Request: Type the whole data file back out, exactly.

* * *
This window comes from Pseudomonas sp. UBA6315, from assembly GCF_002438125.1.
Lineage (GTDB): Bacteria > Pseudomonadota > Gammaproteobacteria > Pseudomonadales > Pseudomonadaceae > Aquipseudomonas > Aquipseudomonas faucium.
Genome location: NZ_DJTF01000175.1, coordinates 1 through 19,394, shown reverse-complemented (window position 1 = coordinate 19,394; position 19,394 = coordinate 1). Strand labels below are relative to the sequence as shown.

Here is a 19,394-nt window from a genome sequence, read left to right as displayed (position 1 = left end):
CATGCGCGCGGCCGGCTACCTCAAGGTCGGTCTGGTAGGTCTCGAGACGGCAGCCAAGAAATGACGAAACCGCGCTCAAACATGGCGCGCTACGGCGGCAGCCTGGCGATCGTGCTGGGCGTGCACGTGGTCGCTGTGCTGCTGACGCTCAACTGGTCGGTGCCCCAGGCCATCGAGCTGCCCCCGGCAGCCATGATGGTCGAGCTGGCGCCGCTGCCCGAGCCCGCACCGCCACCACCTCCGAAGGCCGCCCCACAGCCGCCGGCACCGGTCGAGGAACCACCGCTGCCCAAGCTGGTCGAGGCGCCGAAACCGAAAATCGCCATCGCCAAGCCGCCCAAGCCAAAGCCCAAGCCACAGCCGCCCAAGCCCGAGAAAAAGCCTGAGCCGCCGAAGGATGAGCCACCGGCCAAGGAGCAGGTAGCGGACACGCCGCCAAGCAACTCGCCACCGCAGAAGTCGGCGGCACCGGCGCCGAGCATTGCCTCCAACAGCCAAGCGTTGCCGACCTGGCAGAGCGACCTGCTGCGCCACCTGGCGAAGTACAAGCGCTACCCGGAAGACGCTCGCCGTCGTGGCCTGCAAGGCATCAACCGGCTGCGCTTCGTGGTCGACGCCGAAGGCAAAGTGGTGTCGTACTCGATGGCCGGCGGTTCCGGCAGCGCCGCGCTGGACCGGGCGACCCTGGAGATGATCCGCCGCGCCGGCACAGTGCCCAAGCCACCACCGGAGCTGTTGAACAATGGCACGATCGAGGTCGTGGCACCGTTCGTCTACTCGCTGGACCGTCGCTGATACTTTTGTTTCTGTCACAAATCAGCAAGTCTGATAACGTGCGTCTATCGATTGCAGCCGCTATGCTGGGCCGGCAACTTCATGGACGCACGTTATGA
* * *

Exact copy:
This window comes from Pseudomonas sp. UBA6315, from assembly GCF_002438125.1.
Lineage (GTDB): Bacteria > Pseudomonadota > Gammaproteobacteria > Pseudomonadales > Pseudomonadaceae > Aquipseudomonas > Aquipseudomonas faucium.
Genome location: NZ_DJTF01000175.1, coordinates 1 through 19,394, shown reverse-complemented (window position 1 = coordinate 19,394; position 19,394 = coordinate 1). Strand labels below are relative to the sequence as shown.

Here is a 19,394-nt window from a genome sequence, read left to right as displayed (position 1 = left end):
CATGCGCGCGGCCGGCTACCTCAAGGTCGGTCTGGTAGGTCTCGAGACGGCAGCCAAGAAATGACGAAACCGCGCTCAAACATGGCGCGCTACGGCGGCAGCCTGGCGATCGTGCTGGGCGTGCACGTGGTCGCTGTGCTGCTGACGCTCAACTGGTCGGTGCCCCAGGCCATCGAGCTGCCCCCGGCAGCCATGATGGTCGAGCTGGCGCCGCTGCCCGAGCCCGCACCGCCACCACCTCCGAAGGCCGCCCCACAGCCGCCGGCACCGGTCGAGGAACCACCGCTGCCCAAGCTGGTCGAGGCGCCGAAACCGAAAATCGCCATCGCCAAGCCGCCCAAGCCAAAGCCCAAGCCACAGCCGCCCAAGCCCGAGAAAAAGCCTGAGCCGCCGAAGGATGAGCCACCGGCCAAGGAGCAGGTAGCGGACACGCCGCCAAGCAACTCGCCACCGCAGAAGTCGGCGGCACCGGCGCCGAGCATTGCCTCCAACAGCCAAGCGTTGCCGACCTGGCAGAGCGACCTGCTGCGCCACCTGGCGAAGTACAAGCGCTACCCGGAAGACGCTCGCCGTCGTGGCCTGCAAGGCATCAACCGGCTGCGCTTCGTGGTCGACGCCGAAGGCAAAGTGGTGTCGTACTCGATGGCCGGCGGTTCCGGCAGCGCCGCGCTGGACCGGGCGACCCTGGAGATGATCCGCCGCGCCGGCACAGTGCCCAAGCCACCACCGGAGCTGTTGAACAATGGCACGATCGAGGTCGTGGCACCGTTCGTCTACTCGCTGGACCGTCGCTGATACTTTTGTTTCTGTCACAAATCAGCAAGTCTGATAACGTGCGTCTATCGATTGCAGCCGCTATGCTGGGCCGGCAACTTCATGGACGCACGTTATGA